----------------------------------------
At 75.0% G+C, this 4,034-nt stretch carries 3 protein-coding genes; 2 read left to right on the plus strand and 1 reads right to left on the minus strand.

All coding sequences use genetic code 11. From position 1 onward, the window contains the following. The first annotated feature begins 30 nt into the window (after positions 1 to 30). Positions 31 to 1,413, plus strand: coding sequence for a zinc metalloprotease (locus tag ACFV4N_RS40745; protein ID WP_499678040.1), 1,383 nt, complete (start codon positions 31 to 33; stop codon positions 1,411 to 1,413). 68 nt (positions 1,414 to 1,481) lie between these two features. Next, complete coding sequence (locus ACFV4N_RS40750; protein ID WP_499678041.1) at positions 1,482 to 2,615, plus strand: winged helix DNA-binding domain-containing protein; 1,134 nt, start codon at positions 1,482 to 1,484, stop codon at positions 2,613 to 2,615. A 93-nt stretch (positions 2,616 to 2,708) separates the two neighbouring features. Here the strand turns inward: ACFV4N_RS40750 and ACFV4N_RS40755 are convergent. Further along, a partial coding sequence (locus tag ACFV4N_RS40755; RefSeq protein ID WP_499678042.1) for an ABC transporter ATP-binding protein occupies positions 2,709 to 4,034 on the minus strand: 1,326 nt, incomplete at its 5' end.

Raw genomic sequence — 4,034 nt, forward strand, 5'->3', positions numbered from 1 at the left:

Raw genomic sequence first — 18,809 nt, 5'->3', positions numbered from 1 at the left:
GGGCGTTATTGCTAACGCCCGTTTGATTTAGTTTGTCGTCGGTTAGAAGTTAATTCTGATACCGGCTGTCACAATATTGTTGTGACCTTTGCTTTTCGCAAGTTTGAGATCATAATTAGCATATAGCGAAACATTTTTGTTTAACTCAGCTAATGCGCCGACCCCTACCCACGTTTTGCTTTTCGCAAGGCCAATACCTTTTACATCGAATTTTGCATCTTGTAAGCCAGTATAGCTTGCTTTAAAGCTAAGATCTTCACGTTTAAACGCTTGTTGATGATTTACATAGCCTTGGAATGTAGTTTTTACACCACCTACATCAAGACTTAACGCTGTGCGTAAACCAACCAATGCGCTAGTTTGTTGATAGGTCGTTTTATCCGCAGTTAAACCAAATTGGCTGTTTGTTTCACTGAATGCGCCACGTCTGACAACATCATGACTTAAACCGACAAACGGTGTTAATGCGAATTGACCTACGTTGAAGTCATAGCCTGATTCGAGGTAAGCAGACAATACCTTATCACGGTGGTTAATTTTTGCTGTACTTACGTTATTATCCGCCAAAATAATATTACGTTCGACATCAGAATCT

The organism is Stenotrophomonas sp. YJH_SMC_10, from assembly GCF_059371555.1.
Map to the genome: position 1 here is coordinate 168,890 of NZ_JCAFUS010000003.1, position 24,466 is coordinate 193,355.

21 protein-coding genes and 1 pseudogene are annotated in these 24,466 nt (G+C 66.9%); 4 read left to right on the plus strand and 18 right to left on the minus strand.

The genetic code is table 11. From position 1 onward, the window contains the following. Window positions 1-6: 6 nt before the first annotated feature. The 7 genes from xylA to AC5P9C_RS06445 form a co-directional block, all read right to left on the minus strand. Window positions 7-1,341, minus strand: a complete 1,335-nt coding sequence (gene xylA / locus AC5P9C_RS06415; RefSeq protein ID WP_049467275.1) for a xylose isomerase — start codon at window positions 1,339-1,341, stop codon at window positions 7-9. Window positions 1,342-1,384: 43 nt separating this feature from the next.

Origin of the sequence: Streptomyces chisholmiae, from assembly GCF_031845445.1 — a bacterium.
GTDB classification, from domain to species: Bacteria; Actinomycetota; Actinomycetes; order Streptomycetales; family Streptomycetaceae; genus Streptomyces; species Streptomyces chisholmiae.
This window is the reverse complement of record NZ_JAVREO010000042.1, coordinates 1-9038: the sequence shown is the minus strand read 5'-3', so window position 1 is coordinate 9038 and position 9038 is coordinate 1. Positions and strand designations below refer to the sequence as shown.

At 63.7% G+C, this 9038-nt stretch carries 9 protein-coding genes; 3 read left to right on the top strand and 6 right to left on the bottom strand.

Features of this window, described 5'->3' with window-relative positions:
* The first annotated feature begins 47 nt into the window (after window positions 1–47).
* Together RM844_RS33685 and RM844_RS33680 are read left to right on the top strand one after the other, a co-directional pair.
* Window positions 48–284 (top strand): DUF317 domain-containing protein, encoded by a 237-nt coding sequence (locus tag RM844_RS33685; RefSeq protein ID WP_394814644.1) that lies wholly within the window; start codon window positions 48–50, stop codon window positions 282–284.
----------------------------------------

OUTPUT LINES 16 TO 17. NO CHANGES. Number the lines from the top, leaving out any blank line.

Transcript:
* Together RM844_RS33685 and RM844_RS33680 are read left to right on the top strand one after the other, a co-directional pair.
* Window positions 48–284 (top strand): DUF317 domain-containing protein, encoded by a 237-nt coding sequence (locus tag RM844_RS33685; RefSeq protein ID WP_394814644.1) that lies wholly within the window; start codon window positions 48–50, stop codon window positions 282–284.